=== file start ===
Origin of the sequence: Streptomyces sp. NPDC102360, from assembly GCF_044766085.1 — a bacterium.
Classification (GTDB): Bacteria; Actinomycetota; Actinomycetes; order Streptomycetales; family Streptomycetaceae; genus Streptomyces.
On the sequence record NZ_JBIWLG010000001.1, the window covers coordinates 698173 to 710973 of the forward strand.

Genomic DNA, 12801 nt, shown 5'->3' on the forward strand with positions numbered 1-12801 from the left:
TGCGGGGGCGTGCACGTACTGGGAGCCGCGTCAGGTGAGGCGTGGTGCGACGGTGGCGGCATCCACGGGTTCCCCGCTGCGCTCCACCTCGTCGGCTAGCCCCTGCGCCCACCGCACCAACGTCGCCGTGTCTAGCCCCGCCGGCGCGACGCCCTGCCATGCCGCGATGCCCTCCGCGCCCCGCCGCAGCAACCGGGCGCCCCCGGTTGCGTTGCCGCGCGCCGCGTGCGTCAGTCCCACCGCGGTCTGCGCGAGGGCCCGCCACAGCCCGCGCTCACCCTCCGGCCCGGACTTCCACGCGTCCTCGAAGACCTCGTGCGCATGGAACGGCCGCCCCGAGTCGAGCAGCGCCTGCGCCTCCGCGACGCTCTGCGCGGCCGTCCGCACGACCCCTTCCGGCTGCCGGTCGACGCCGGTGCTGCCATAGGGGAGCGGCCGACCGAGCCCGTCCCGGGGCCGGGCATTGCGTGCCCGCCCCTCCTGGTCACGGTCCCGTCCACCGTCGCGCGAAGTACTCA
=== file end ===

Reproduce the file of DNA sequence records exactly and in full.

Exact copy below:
Origin of the sequence: Streptomyces sp. NPDC102360, from assembly GCF_044766085.1 — a bacterium.
Classification (GTDB): Bacteria; Actinomycetota; Actinomycetes; order Streptomycetales; family Streptomycetaceae; genus Streptomyces.
On the sequence record NZ_JBIWLG010000001.1, the window covers coordinates 698173 to 710973 of the forward strand.

Genomic DNA, 12801 nt, shown 5'->3' on the forward strand with positions numbered 1-12801 from the left:
TGCGGGGGCGTGCACGTACTGGGAGCCGCGTCAGGTGAGGCGTGGTGCGACGGTGGCGGCATCCACGGGTTCCCCGCTGCGCTCCACCTCGTCGGCTAGCCCCTGCGCCCACCGCACCAACGTCGCCGTGTCTAGCCCCGCCGGCGCGACGCCCTGCCATGCCGCGATGCCCTCCGCGCCCCGCCGCAGCAACCGGGCGCCCCCGGTTGCGTTGCCGCGCGCCGCGTGCGTCAGTCCCACCGCGGTCTGCGCGAGGGCCCGCCACAGCCCGCGCTCACCCTCCGGCCCGGACTTCCACGCGTCCTCGAAGACCTCGTGCGCATGGAACGGCCGCCCCGAGTCGAGCAGCGCCTGCGCCTCCGCGACGCTCTGCGCGGCCGTCCGCACGACCCCTTCCGGCTGCCGGTCGACGCCGGTGCTGCCATAGGGGAGCGGCCGACCGAGCCCGTCCCGGGGCCGGGCATTGCGTGCCCGCCCCTCCTGGTCACGGTCCCGTCCACCGTCGCGCGAAGTACTCA